Advantages of Machine Learning in Detecting Matches in Lists of Politically Exposed Persons

The importance of Machine Learning in AML

Regulatory Reporting / AML




In order to further the Single Supervisory Mechanism, the ECB decided to put together a central register of granular data on the exposure to credit of all funded institutions in relation to loans in the Member States.

AnaCredit is therefore a database with the objective of storing all the information on all the credits granted by these same institutions in the Euro zone in order to harmonize all the information collected and to allow their use for future measures economic and financial situation of the ECB or the central banks of the Member States.

On the other hand, the data collected by AnaCredit will help to improve the supervision and regulation of the banking sector, as well as help in decision-making by the ECB on its policies.

The information to be reported at AnaCredit is characterized by being much more granular, that is, more detailed, with information on all contracts. In this way, AnaCredit will collect information on all loans and other credits from all institutions.


On 25 November 2009, the European Parliament and the Council of the European Union adopted Directive 2009/138 / EC, the Solvency II scheme, which aims to restructure the legal framework for the European insurance industry. The Solvency II Directive aims to bring together, in a single mechanism, all the directives regulating the sector, allowing insurers to improve their performance between capital requirements and the risks inherent in the sector.

The EIOPA (European Insurance and Occupational Pensions Authority), an insurance supervisory authority, requires a better legal framework for European markets, which will provide insurers with the tools needed to make the internal market work better.

In this way, EIOPA intends to approximate the laws of all EU Member States, eliminating divergences in national regulators.

Solvency II replaces its predecessor, Solvency I, which was implemented in the 1970s and which already required major restructuring in solvency, valuation, risk analysis and supervision of regulators and insurers themselves.

The original requirements of Solvency I enabled the European Union to implement one of the most competitive insurance markets in the world. The different Member States regulated the market autonomously, but always according to some rules spread throughout the EU. This freedom given to each national regulator made the control exercised by the authorities less rigorous as regards the analysis and assessment of obligations. On the other hand, the capital requirements appropriate to the risk of the insurers were rather rudimentary, with no provision for risk revisions.

Although it paved the way for minimum capital requirements, Solvency I has become obsolete and has not been able to keep up with developments in European markets, giving room for a new set of more stringent rules to come into force.

Solvency II aims at complementing and replacing some of the methodologies and requirements that undermined Solvency I, in particular at the level of a more economic, rather than an accounting, view, allowing better management of the insurance market, encouraging a more efficient supervision of risks inherent in this industry. The main objective is to abandon the different solvency restrictions, adopted individually, and to have a single economic structure based on risk. This need arises from the fact that the risk is inherent in all operations in the insurance market, being dependent on many internal factors as well as on capital itself and its valuation.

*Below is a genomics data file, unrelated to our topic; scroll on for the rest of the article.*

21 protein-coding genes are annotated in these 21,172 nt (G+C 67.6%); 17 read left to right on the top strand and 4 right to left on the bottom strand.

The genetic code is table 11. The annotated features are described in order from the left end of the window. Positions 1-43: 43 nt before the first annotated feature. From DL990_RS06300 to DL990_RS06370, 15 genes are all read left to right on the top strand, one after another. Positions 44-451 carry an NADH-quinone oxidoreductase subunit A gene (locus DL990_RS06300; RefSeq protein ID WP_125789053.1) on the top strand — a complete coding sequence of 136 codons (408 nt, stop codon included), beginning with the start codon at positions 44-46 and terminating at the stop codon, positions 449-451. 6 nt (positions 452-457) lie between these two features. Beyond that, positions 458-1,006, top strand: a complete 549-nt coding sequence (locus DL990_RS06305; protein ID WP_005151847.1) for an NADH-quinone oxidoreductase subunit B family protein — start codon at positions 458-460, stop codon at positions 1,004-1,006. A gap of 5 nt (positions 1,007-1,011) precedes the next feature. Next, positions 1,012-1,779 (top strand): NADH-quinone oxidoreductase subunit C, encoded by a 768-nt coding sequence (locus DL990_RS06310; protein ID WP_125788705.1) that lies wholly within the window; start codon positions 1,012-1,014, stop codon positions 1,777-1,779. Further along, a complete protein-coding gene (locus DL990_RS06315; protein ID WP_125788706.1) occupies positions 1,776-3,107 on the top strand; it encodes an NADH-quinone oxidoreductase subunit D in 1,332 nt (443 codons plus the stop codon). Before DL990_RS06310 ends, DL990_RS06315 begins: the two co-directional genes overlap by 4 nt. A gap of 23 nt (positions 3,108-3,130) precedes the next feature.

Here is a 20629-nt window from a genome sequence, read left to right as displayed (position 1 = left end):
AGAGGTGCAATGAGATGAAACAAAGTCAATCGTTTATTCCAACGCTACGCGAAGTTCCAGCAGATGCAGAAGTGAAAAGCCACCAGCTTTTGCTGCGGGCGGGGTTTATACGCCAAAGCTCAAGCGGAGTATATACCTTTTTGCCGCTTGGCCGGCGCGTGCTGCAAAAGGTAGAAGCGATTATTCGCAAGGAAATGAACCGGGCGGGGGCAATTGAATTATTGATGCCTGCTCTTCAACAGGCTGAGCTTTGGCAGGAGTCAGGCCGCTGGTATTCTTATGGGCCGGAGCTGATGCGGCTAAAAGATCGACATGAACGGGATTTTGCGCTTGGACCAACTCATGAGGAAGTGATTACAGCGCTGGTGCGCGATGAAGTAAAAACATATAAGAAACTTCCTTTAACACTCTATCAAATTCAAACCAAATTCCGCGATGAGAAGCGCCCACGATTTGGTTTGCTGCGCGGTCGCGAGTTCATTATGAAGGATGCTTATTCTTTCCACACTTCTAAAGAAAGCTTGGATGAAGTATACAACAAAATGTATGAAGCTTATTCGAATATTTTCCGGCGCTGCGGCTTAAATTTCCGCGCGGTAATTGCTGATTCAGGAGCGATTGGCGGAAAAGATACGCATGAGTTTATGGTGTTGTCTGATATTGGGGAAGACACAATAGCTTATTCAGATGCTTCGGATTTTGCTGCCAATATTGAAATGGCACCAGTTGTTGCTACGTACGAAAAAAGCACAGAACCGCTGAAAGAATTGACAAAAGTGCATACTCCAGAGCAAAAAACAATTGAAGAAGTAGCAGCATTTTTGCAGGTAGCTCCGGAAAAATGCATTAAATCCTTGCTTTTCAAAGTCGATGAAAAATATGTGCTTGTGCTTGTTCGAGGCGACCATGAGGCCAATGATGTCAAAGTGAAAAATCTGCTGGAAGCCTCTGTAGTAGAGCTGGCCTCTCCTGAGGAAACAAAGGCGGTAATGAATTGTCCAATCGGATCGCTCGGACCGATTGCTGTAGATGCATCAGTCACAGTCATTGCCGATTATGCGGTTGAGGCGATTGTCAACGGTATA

Thus, with the entry into force of Solvency II, European insurers are forced to look at their results and implement financial measures to enable more reliable and transparent information to be obtained. A novelty in the face of Solvency I is the introduction of the so-called stress tests, which aim to improve the overall management of insurers as well as determining their capital needs.

With the passage from Solvency I to Solvency II, the EIOPA (European Insurance and Occupational Pensions Authority) aims to:

  • Promote greater harmonization and transparency;
  • Increase supervision and regulation;
  • Improve consumer protection;
  • Increase competitiveness;
  • Implement adequate capital requirements;

To this end, EIOPA intends to ensure that insurers meet all the necessary conditions to be able to carry on business throughout the EU without any obstacles on the part of regulators regarding the provision of services by foreign insurers in their national territory. In this way, the harmonization introduced with Solvency II will allow better cooperation and recognition between all supervisory bodies in the Member States, ensuring that there is a single system.



2011: AnaCredit project initiated by the ECB

December 2015: First model of AnaCredit regulation

18 May 2016: Adoption of Regulation (EU) 2016/867 of the ECB on the collection of granular data on credit and credit risk;

30 June 2017: First possible date for AnaCredit’s request to the national central banks of each Member State

31 March 2018: National banks transmit the first data to the ECB

September 30, 2018: First delivery of monthly and quarterly reports

Beginning in 2019: New mandatory information to be reported which may include the information of individual persons



Master Data: reported once, when the first disclosure is made

Other data: monthly, quarterly, or that have undergone some change referring to the last reference period


Examples of Instruments:



Credit card debts

Credit lines

Other loans